This is an irony shared by a lot of the violent far-right “accelerationists”. Their responses to the sensations the theory describes only demonstrates the ways in which they themselves are the subjects that accelerationism as a philosophical theory first predicted the emergence of and sought to critique. The elucidations of a thousand leftist Facebook groups only serves to demonstrate the same thing but from the other side of a political coin.

I should say that this isn’t intended to be a “wake up, sheeple” dismissal, as if I am coming to you from some privileged space of late capitalist enlightenment. It does, however, have something to do with the prevalence of a superficial ’60s aesthetics over any sort of cold rationalist self-assessment of contemporary habits and tendencies. We need to stop fetishising the aesthetics of a radical politics of the past at the expense of a cold rationalist interrogation of why the left is failing in the present.

This was why Mark still had time for Nick Land as a thinker. Land’s own pathologies are another topic for another time but his work nonetheless presents the left with a hard, cold mirror through which it might take a closer look at itself.

Mark wrote about this explicitly in his essay “Postcapitalist Desire”, in which he argues that it “is worth the left treating [Land’s] texts as something other than anti-Marxist trollbait … because they luridly expose the scale and the nature of the problems that the left now faces.” He continues by noting that they also “expose an uncomfortable contradiction between the radical left’s official commitment to revolution, and its actual tendency towards political and formal-aesthetic conservatism”. They also “assume a terrain that politics now operates on, or must operate on, if it is to be effective — a terrain in which technology is embedded into everyday life and the body; design and PR are ubiquitous; financial abstraction enjoys dominion over government; life and culture are subsumed into cyberspace…”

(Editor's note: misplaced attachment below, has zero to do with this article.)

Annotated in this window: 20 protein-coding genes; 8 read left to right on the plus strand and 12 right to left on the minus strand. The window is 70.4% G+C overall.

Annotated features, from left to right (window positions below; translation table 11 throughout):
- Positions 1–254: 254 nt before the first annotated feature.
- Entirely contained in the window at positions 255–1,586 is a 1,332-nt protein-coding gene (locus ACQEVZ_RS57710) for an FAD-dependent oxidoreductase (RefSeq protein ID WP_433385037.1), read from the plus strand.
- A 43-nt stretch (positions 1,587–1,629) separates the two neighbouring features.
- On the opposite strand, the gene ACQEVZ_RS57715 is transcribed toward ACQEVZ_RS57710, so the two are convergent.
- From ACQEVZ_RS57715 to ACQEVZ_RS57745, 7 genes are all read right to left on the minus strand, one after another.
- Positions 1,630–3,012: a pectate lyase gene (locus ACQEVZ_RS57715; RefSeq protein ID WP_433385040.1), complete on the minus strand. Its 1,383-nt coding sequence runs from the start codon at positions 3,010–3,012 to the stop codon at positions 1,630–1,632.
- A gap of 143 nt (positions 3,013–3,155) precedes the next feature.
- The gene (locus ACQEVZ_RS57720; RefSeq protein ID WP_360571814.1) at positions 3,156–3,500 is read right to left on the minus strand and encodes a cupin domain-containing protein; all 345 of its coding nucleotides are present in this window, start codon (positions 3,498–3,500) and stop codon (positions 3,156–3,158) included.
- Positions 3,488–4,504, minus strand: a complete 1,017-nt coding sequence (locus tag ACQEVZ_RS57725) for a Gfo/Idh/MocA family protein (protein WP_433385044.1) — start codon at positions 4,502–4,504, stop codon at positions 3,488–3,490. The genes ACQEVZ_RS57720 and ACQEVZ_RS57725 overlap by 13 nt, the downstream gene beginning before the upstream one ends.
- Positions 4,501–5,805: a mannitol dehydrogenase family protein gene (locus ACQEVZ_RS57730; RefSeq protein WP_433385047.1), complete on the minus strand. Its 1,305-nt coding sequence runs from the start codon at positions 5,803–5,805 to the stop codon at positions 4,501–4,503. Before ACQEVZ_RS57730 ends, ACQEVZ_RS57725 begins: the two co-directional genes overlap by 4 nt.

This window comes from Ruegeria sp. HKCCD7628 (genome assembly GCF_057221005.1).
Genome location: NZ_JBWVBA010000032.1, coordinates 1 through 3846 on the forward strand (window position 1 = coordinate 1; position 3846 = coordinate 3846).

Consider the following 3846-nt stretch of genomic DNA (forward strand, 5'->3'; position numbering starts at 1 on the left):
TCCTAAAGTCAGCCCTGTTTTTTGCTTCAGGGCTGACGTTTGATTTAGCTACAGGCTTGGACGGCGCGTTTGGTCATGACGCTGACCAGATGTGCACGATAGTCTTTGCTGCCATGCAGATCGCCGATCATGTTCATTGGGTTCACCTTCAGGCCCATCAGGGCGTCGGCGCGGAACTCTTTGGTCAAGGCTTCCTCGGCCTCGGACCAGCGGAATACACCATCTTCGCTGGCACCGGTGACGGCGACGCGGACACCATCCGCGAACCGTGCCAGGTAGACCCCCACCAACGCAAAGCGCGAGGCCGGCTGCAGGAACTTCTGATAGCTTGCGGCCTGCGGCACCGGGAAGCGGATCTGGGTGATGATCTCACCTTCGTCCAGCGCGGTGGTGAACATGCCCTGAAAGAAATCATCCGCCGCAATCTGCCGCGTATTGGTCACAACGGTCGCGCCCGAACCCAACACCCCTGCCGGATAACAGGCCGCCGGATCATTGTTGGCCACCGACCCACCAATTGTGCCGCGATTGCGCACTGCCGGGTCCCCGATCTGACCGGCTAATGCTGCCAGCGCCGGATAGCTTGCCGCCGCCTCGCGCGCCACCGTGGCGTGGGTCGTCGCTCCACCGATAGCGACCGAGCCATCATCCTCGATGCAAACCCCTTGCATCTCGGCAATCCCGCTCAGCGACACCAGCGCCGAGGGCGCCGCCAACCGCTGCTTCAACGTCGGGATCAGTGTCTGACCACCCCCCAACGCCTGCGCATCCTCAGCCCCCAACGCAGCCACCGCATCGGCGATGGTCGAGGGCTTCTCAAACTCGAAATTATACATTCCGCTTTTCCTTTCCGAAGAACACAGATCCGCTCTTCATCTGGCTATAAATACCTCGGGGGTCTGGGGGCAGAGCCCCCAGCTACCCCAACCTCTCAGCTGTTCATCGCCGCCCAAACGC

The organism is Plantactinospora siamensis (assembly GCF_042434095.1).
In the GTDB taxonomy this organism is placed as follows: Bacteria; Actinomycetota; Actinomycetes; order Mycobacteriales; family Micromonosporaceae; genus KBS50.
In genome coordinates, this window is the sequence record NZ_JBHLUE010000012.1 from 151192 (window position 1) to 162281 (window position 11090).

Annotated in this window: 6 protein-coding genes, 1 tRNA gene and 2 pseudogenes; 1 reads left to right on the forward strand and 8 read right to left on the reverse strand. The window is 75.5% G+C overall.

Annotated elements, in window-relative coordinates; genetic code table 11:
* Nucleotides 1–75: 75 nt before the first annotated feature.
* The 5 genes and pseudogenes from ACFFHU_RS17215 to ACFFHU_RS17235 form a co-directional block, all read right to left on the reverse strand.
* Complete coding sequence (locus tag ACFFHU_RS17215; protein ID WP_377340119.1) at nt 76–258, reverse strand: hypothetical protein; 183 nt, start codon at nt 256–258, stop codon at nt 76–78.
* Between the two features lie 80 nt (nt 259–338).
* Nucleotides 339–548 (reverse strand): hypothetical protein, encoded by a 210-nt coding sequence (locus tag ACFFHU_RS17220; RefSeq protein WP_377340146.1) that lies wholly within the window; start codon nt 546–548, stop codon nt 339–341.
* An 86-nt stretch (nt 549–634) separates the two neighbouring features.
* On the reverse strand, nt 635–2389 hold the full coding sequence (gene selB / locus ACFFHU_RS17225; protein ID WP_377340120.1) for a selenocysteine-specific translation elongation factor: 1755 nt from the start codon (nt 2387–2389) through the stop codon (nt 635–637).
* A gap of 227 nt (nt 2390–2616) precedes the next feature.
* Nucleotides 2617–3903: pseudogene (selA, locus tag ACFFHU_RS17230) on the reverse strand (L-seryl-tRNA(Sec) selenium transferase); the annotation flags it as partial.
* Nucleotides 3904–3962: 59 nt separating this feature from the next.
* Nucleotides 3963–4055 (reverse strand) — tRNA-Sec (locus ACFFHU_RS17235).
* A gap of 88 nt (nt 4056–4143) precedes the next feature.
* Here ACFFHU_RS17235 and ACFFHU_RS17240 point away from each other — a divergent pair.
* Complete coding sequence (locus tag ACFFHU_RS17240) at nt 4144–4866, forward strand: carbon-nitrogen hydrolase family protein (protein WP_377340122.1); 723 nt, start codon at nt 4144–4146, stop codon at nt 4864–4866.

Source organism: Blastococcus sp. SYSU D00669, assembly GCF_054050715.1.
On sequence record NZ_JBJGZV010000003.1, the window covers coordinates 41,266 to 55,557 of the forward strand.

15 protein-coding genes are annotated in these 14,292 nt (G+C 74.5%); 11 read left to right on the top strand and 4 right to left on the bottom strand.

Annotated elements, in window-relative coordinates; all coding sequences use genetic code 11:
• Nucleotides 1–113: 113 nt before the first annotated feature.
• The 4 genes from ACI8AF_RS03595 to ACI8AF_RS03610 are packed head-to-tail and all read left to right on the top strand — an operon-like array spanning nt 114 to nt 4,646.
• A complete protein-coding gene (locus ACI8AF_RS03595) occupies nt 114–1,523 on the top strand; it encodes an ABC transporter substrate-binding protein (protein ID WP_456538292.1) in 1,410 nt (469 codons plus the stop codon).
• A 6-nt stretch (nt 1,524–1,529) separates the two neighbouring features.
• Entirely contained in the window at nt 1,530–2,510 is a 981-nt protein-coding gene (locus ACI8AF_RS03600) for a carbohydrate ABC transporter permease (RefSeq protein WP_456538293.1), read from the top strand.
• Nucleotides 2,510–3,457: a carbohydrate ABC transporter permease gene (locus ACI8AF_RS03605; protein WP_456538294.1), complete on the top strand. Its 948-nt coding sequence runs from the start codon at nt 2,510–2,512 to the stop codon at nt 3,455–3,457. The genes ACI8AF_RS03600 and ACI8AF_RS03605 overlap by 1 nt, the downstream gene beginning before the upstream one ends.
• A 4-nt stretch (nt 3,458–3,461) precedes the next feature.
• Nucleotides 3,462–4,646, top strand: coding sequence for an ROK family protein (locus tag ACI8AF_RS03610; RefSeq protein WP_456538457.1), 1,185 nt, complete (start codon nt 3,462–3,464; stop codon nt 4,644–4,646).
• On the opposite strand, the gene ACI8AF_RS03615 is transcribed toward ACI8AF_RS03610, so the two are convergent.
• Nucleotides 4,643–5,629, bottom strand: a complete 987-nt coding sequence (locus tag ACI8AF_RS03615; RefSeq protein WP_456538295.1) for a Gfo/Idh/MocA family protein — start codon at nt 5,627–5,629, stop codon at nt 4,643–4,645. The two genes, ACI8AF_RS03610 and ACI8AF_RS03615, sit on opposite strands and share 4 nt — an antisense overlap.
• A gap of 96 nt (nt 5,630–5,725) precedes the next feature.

This is the danger of sanitising Mark’s thought of Land’s influence. Land is, in effect, the arch-realist capitalist. He watches the ways in which capitalism corrupts its subjects with glee, and the left’s impotent fetishisation of acid trips in Facebook groups becomes the embarrassing mirror image of an impotent far-right terrorism.

They are two sides of the same coin, woefully at the mercy of the forces they claim unconvincingly to attack.

The main thing to remember here, I think, is that it’s generally accepted that the course outline for Mark’s final postgraduate module at Goldsmiths — also called ‘Postcapitalist Desire’ — was to function as a testing ground for each chapter of his next book. It certainly reads that way in hindsight.

The introductory session was, essentially, a summary of the Acid Communist intro, in which Mark believed the key to a leftist future was the eradication of political melancholy through consciousness raising, popular modernism, and the speculative elucidation of a collective subject.

Week by week, he intended to explore the ways that this goal had become maligned, beginning with the central question surrounding May ‘68 — why do we desire our own oppression?

Then he was going to explore, via the technopolitical developments of the late 20th and early 21st centuries, how this project has repeatedly failed but never died, from the violent suppression of the Allende government in Chile due to its interest in a cybernetic socialism to the communicative capitalism of our present touchscreen capture. Mark intended to end up writing about accelerationism and xenofeminism, considering what they had to say about our present moment and preempt the ways that capital reappropriates all critiques against it, instead looking at how these two modes of thought, with a radical self-awareness of their own alienation, might be able to help us stay one step ahead of capital’s cooptive curve.

Unfortunately, much of the discourse around Mark’s work fails to grasp this, because much of this is still not widely known. Instead a Mark Fisher caricature traipses from thread to thread, only serving to demonstrate how ruthless capitalism is and how we — and now Mark’s thought itself — is so susceptible to its capture.